Who is the Colorado Criminal Justice Reform Coalition?

Our mission is to reverse the trend of mass incarceration in Colorado. We are a coalition of nearly 7,000 individual members and over 100 faith and community organizations who have united to stop perpetual prison expansion in Colorado through policy and sentence reform.

Our chief areas of interest include drug policy reform, women in prison, racial injustice, the impact of incarceration on children and families, the problems associated with re-entry and stopping the practice of using private prisons in our state.

If you would like to be involved please go to our website and become a member.

Wednesday, July 08, 2009

Prison Visits Go Pay-Per-View

CBS News Miami
MIAMI (CBS/AP) There’s still no place like home, but for the prison population, "being there" on the Web is becoming the next best thing. And prison officials say "video-conference visitation" offers benefits for inmates, family, and friends.

Almost every Saturday at 9:30 a.m. Candace McCann, inmate No. 188342, sits down for a scheduled video conference with her daughter.

Seven-year-old Kashmir appears from McCann's aunt's home, three hours away. Sometimes Kashmir draws a picture. Other times she stands on a chair to model an outfit: jeans and a Hannah Montana T-shirt or new shoes. Lately she's been pressing her face close to the camera and opening her mouth, showing off lost teeth.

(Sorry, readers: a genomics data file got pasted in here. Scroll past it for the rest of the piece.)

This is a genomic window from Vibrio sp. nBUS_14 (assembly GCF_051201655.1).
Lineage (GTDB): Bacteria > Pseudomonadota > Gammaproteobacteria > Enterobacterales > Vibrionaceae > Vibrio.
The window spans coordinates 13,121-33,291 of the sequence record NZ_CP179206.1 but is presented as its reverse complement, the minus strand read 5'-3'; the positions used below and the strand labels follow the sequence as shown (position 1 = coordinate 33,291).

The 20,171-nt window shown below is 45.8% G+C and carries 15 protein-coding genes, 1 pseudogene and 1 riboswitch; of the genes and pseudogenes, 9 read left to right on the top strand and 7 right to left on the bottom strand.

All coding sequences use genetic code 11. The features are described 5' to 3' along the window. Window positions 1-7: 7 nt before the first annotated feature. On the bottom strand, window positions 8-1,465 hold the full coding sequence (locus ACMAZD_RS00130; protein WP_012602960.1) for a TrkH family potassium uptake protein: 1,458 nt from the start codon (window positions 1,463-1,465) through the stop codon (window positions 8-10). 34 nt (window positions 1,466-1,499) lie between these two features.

"I feel like I'm at home, kind of," said McCann, 24, in a video conference interview. "It's good to see that kind of stuff."

Home for McCann right now is a medium-security Indiana prison, where she is serving almost three years for theft and forgery. She has only seen her daughter in person three times in the last year.

But in February, the 1,200 inmates at the prison got the ability to video conference using ATM-like kiosks. Families and friends can talk from the comfort of a home office or an armchair. All they need is a webcam.

Other prisons around the country offer video visits, but families generally have to go to a site like a church to use it. At Indiana's Rockville Correctional Facility, however, once visitors are on an approved list, they can go online from home or elsewhere and schedule and pay for their own visits. Visits cost $12.50 for 30 minutes, less than the approximately $15 the prison charges for a 30-minute local call.

Only the Rockville facility is currently using the system, developed by a Florida company called JPay. But all 28,000 Indiana inmates are expected to have access to the system within the next four years. And all Kansas inmates — just under 9,000 of them — will be able to use it by next year. JPay covers the cost of the kiosks and their installation. The states pay nothing.


Anonymous said...

Its always about money. I know about video visitation. Denver county jail uses it and it stinks. About all you see is the top of an inmates head. The only convenience is for the jailers.
When a family member wants to visit an inmate they want to see the individual and coverse with them in person. Not to be spied on thru some dam video scheme. Its a constitutional right. djw

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